It is optional to add two drops of orange blossom water as it is added only during ceremonial gatherings.

Although it is not necessary, if seeking the full authentic experience, you can find find Moroccan tea pots and beautiful colorful Moroccan tea glasses at Berber Trading Company.

Hospitality Design Show – Miami Beach


This coming week, we are exhibiting at the Hospitality Design Show in Miami Beach, September 14-15, 09. Our booth is located in Hall C #1154. Please come by and introduce yourself. 

Hospitality Design Trade Show - Miami Beach FL

HD Boutique differentiates itself from any other tradeshow you’ve seen with its distinct style and unique venue, creating a more personal event where you can build new relationships and discover the newest products. just got a facelift!


We have just redesigned our website and updated our logo, to reflect a more crisp and easy to navigate approach. We would appreciate your comments.

Our Tagines Just Landed at Caliza Pool!


Coastal Living magazine Goes Moroccan!

Moroccan Cooking

Moroccan Cooking

Join Peggy Markel on September 6, 09 at Caliza Pool as she demonstrates the art of Moroccan cooking. Peggy Markel has become known as a “food guide extraordinaire” (Food and Wine, 2008). Her Adventures “bring visitors directly into places it would take the lone traveler quite some time to discover, if ever.” (More, 2008).

Food editor Julia Rutland will also be heading to Studio B. for a photo shoot with Peggy Markel.

Classes run September 5–6, 2009, so to meet Julia on the sunny Florida Gulf coast and cook with Peggy, register now at Studio B!

Taste of Morocco with Peggy Markel at Caliza Pool!

Potatoes & Green Olives Tagine at The Beach!


We have decided to go vegetarian for dinner tonight. Actually, it was not a choice, we had no meat and nobody would volunteer to go get some, so we opted for Potatoes and green olives tagine. Another simple, yet filling vegetarian tagine.

 Moroccan Potatoes & Olives Tagine INGREDIENTS:
– 2 lbs of red potatoes
– 3 small (or 2 medium) red onions
–  1 tomato
– 1/4 bunch of parsley
– 5 sprigs of cilantro
– 1/4 tsp of turmeric
– 1/4 tsp of ginger
– 1/4 tsp of black pepper
– 1/2 tsp of paprika
– 1 tsp of salt
– 15-20 green olives with some olive juice.
– 1/2 cup of water 

Cut the potatoes in wedges, thinly slice onions, dice tomatoe, and chop the Gently mix all the ingredients, except for the water and the olives, in a mixing bowl then separate the onions from the rest of the ingredients. Place the onions first in the bottom of the tagine, pour the 1/2 cup of water from the edges, then build on top of it with the rest if the ingredients as shown in the photo.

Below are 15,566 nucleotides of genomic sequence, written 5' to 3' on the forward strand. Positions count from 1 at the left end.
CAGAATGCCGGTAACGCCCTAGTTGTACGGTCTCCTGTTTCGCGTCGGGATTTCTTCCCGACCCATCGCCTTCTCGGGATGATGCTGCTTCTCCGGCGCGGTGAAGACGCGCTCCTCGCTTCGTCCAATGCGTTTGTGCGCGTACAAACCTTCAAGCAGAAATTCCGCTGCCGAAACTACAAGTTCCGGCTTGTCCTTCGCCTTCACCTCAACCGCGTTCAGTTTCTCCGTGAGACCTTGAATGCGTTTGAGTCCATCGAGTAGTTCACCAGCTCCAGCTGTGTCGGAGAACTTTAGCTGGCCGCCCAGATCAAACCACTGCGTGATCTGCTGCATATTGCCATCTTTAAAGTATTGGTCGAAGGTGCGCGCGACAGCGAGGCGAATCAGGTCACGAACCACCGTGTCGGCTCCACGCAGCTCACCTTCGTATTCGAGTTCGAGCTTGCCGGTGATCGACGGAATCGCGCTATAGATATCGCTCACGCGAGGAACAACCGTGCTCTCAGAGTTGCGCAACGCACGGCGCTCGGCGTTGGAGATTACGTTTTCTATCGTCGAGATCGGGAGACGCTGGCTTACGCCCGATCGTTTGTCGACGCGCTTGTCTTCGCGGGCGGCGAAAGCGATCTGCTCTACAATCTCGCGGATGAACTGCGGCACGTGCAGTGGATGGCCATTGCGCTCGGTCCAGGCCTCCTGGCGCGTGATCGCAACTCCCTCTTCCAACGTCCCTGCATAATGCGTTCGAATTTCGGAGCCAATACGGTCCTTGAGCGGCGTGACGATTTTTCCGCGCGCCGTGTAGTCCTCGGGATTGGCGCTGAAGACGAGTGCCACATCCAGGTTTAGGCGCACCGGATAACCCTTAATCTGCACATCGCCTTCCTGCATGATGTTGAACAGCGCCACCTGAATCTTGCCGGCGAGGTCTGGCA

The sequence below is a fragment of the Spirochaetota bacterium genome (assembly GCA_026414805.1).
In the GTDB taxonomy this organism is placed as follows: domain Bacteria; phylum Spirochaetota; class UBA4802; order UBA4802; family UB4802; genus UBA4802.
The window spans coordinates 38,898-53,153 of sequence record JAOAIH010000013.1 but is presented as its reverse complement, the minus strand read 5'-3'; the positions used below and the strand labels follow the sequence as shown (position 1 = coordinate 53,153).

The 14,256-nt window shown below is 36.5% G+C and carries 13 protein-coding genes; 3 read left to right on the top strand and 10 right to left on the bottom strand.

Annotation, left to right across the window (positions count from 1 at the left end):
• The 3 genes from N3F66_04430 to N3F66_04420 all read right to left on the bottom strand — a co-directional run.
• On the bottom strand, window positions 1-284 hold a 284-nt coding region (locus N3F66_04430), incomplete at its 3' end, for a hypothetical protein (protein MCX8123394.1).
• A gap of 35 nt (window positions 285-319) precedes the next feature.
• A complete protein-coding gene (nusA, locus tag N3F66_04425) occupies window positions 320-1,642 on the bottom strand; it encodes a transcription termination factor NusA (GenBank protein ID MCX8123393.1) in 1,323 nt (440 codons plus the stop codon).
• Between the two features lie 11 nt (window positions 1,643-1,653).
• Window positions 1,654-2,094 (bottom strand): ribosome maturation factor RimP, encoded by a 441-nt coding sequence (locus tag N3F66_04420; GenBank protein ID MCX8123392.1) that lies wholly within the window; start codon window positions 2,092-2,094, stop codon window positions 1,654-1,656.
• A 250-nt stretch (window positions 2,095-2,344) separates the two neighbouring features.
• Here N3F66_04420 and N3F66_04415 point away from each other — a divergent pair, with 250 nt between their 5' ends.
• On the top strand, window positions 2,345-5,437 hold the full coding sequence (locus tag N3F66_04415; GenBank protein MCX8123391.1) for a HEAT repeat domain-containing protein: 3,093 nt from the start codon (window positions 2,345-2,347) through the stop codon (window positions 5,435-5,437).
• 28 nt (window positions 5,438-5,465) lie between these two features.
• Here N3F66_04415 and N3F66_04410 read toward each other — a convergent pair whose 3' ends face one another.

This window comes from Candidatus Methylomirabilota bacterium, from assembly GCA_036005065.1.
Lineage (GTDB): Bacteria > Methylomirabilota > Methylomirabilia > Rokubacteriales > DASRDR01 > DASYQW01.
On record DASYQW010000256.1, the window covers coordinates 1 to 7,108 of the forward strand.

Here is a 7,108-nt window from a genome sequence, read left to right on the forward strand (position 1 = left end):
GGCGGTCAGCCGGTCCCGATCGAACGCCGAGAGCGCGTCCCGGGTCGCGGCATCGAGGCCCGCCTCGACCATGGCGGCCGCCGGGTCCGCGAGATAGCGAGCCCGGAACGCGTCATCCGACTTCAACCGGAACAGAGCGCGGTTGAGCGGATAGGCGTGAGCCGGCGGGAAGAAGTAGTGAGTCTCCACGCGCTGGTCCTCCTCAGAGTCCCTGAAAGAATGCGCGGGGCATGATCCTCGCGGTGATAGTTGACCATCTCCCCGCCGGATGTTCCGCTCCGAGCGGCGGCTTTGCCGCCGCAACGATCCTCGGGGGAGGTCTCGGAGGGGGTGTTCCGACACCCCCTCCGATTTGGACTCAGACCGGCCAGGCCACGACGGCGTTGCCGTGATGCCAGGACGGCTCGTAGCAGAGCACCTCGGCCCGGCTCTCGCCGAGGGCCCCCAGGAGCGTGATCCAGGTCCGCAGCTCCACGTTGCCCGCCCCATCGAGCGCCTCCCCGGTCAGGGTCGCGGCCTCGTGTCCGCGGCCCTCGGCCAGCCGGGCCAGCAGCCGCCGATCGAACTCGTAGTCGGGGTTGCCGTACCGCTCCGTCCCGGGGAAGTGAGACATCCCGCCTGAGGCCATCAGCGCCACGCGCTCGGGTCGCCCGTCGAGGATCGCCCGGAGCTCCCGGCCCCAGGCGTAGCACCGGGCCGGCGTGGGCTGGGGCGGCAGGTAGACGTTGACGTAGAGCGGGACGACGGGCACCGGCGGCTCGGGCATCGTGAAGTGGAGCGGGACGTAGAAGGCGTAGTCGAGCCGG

Moroccan Potaotes & Olives Tagine Set the stove top on low heat between Lo and Med and let cook for 45 minutes and check if sauce is too low. If so, add 4 tbsp of water. Add the olive and let slip the olive juice from the edges and cook for 20 more minutes. 

Check the thickest potato wedge with a knife, for tenderness. If it runs through it effortlessly, your  tagine is done.


Okra Tagine at The Beach!



What’s for lunch today? The short answer is vegetarian aka Okra with onions and tomatoes, a vegetarian tagine. A simple, light, yet fulfilling recipe that we cook frequently.

Moroccan Okra Tagine Preparation

Moroccan Okra Tagine Preparation


– 1.5 lbs of okra (we used freshly frozen okra as it is already cleaned and cut. Also, the beach condo has a small kitchen and we try to keep things simple)
– 3 medium tomatoes (we used organic as it was on sale and less expensive than regular vine ripe ones)
– 2 small onions
– 1/4 bunch of parsley
– 1/4 tsp of turmeric
– 1/4 tsp of ginger
– 1/4 tsp of black pepper
– 1 tsp of salt
– 5 tbsp of extra virgin olive oil (EVOO)

That’s it. Really!


Clean and cut off the head of okra (see photo), dice tomatoes, thinly slice onions, and chop parsley. Place all ingredients in a large bowl and add all ingredients including the olive oil (see above). Mix it all together and place it in a tagine, a Rifi Tagine in this case.

Mixing it all together

Mixing it all together

Take some of the larger okras and neatly arrange them in a circular fanned fashion to add a pleasant visual component to the tagine and add a 1/4 cup of water.

Set it and Forget it (for only 45 minutes)

Set it and Forget it (for only 45 minutes)

Set the temperature at LO-MED, a setting between low and medium on most stove tops (or a quarter of the way between off and high). Time cooking for 45 minutes and check on the tagine. If sauce is reduced dry, add 2 tbsp of water and let cook for 2 minutes, otherwise, check tenderness of okra and onions. If cooked turn the stove off and let it sit for a few minutes before serving.

Watch it sizzle…




Heading to Sanibel Island



Tagine Cooking & Snorkeling

Tagine Cooking & Snorkeling

As we packed to head to Sanibel Island for a week, one item that could not be left behind was one of the family’s favorite tagines, the Rifi Tagine. It comes from Wad Lao, a village in the Northern Rif mountains of Morocco, hence the name Rifi tagine. Of course the snorkeling gear was just as important!